In the 80s, there was a very controversial study performed by behavioral neuroscientist Edward Taub on wild Silver Spring monkeys. The monkeys in this study had a nerve surgically severed in their brain, resulting in not being able to move one of their arms. This is what a stroke can do to the body. The good functioning arm was constrained on the monkey in a sling. The researchers fed the monkeys through a pellet system that required use of their hand to get the food. In order to get fed, they had to use their impaired arm. To the surprise of many, these monkeys could regain function in their bad arm because they had no other choice but to use it or starve.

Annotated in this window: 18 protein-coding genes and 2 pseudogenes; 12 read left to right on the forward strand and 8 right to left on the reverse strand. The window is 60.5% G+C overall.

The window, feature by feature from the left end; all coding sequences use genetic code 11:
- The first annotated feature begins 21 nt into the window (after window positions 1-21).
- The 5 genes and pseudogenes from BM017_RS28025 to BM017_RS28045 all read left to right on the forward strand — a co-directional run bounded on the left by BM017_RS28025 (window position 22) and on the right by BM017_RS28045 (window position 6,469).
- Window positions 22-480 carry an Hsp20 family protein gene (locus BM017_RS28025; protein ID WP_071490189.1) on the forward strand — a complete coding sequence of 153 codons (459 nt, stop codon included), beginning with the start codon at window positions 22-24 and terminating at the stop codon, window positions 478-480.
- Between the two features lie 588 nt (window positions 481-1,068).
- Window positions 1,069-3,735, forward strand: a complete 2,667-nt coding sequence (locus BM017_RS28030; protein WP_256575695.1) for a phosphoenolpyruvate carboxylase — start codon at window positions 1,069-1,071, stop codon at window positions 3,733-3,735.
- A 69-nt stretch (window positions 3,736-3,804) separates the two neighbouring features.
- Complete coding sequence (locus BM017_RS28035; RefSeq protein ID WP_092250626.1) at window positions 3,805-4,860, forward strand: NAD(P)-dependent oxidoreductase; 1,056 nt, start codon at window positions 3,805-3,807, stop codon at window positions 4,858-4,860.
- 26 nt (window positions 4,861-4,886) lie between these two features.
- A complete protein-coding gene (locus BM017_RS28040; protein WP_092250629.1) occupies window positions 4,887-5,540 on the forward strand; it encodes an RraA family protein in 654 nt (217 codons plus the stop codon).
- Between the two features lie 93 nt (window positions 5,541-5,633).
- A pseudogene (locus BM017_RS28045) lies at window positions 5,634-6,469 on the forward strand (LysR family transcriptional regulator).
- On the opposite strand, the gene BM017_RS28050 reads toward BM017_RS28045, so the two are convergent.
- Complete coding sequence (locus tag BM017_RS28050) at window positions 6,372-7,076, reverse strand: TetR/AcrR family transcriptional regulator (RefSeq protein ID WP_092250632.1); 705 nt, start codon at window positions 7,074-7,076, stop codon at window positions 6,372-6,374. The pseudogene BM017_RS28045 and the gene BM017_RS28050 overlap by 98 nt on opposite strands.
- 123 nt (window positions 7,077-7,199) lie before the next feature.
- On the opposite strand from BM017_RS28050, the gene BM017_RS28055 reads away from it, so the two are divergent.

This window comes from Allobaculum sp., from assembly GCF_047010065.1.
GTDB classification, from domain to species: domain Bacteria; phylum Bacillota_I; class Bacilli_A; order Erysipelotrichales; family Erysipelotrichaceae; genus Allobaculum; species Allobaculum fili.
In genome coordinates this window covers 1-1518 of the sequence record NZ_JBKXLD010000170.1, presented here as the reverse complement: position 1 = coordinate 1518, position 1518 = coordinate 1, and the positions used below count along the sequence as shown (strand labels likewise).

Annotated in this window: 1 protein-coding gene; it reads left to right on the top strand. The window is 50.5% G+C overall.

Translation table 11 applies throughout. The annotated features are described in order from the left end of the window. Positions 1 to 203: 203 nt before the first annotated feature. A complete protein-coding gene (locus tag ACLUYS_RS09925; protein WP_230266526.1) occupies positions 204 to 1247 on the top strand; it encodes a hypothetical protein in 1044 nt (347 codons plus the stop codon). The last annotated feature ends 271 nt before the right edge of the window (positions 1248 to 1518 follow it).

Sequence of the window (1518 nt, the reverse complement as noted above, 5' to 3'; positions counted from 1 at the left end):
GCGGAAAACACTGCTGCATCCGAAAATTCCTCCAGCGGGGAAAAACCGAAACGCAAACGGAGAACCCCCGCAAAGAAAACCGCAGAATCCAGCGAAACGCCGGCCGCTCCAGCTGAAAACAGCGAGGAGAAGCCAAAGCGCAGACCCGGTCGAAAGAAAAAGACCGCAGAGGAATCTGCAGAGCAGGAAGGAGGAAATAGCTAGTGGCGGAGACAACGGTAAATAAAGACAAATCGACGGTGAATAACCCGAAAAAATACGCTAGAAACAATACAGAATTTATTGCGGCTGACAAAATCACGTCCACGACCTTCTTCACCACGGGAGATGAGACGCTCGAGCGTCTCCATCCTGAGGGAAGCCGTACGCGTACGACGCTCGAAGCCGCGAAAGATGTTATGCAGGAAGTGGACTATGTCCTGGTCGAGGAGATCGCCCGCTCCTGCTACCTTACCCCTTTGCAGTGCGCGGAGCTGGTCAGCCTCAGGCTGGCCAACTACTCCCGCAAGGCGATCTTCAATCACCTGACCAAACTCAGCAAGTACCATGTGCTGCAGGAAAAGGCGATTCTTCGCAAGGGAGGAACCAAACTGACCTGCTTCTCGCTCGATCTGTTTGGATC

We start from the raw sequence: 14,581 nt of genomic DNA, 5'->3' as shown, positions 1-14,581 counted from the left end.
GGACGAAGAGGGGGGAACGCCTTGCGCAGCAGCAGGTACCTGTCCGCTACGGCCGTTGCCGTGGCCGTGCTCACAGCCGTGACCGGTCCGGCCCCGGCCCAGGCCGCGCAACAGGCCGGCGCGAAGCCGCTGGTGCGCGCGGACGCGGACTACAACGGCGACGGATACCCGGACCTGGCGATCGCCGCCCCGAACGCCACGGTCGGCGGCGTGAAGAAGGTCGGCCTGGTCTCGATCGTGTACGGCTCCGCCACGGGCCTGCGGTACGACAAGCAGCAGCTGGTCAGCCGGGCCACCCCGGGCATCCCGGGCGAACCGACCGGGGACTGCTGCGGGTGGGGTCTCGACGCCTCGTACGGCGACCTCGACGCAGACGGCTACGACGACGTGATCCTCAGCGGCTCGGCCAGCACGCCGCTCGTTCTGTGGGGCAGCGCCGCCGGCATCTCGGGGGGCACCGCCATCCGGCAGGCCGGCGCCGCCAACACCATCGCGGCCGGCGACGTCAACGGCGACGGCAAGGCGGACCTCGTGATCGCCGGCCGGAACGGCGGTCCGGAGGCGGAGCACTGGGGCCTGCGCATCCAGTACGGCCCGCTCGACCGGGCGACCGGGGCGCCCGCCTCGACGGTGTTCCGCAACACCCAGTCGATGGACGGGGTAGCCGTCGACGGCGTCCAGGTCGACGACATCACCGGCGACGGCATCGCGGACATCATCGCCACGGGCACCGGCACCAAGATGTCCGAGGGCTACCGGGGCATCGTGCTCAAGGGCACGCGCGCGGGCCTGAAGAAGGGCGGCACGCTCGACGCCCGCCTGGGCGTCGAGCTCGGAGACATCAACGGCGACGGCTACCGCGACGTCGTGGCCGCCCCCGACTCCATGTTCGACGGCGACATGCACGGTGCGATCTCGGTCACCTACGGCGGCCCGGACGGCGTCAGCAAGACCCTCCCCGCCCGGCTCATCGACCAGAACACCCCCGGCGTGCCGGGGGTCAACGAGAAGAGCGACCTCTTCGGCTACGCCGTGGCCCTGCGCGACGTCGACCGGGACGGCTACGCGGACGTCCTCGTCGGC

Yes, I know this is a horrible study. But it happened and because of it, neuroplasticity began to be understood and therapy models grew significantly from it. This study revealed the significance of both frequency and intensity for the cortical remapping of the brain after injury. Prior to this experiment, researchers believed that injuries to the brain could not heal. I’m not suggesting your therapy needs to be this drastic, just emphasizing the importance of frequency and intensity. Use it or lose it!
If you followed these steps and still have no progress, it could be you just need more time or even a break. Therapy is hard work and can be overwhelming. Be persistent and stay positive!